3 comments:

Anonymous said...

For me, the danger of the milestone goals was not that schools or principals would focus on them to the exclusion of other goals.

I had a totally different concern. Carla kept saying how students who met these milestones (kindergarten-readiness, grade-level reading at third grade, etc.) were more likely to achieve success in school and life.

My concern was whether these statistical trends were causal or merely correlations. For example, studies show that standardized test scores are highly correlated with home values. Does that mean your child will do better in school if you remodel your bathroom?

Maybe it isn't the kindergarten readiness that leads to later success so much as the factors in a child's home that cause kindergarten readiness.

Maybe it isn't the ability to read at grade level in the third grade that leads to success later in life so much as the love of reading that contributed to the ability to read at grade level.

As far as a shared vision goes, I'm not sure that any such shared vision is possible for such a large and diverse community. I know that my hopes and goals for my children in school are not, by any means, universal. They don't even match those of other families in the same programs with my kids. They certainly don't match those of families from markedly different cultures and economic positions. While I presume that my children will go on to post-secondary education, that isn't even on the map for others. While I strongly want more academically challenging electives for my daughter in middle school, there are families of other students in the same class with her who are perfectly satisfied with the status quo.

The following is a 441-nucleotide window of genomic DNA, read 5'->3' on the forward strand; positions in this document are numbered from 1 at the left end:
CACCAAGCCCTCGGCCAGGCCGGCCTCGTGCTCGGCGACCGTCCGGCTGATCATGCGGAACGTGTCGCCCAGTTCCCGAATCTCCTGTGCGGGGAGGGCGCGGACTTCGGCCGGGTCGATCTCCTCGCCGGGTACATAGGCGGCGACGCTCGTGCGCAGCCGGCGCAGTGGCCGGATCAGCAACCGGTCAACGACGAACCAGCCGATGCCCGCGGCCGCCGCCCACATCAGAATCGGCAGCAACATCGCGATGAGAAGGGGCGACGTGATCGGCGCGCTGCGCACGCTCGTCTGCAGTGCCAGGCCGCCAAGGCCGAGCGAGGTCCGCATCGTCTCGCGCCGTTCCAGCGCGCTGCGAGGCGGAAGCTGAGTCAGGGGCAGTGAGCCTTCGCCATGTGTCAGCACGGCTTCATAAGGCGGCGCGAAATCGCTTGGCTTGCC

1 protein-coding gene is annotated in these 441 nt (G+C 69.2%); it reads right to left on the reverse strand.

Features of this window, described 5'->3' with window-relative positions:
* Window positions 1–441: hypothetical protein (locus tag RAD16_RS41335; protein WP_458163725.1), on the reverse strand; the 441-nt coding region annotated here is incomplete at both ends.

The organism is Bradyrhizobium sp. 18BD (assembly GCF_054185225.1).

I'm not sure what a shared vision for Seattle Public Schools would look like. Ms Santorno's document makes reference to a vision, but does not state it overtly.

Is it "Every student a reader, writer, mathematician and ready for college and work"?

Is it the six stated goals that begin "Quality and effective teachers for every stduent in every classroom throughout the district"?

Is it the six milestones?

What would Beth's shared vision look like?

Anonymous said...

I do know this:

The District cannot write a shared vision for all of us without consulting with us.

I'm getting pretty sick of the District telling me what I want and not listening when I tell them what I want.

Beth Bakeman said...

I can't tell you Beth's shared vision, because if it is mine, then it is not shared.

I think Carla should pay close attention to the work of the CACIEE. The information collected there could begin to inform a shared vision for the district.

And yes, I completely share your concern about the common problem of confusing correlation and causation.

If Carla really wants to increase kindergarten-readiness in Seattle, I think she has two choices: 1) Provide free preK to all while increasing family incomes and the educational level of mothers (all shown to help with kindergarten readiness); or 2) Decrease academic expectations for kindergarten.

I don't think either of these strategies are likely to implemented by Seattle Public Schools.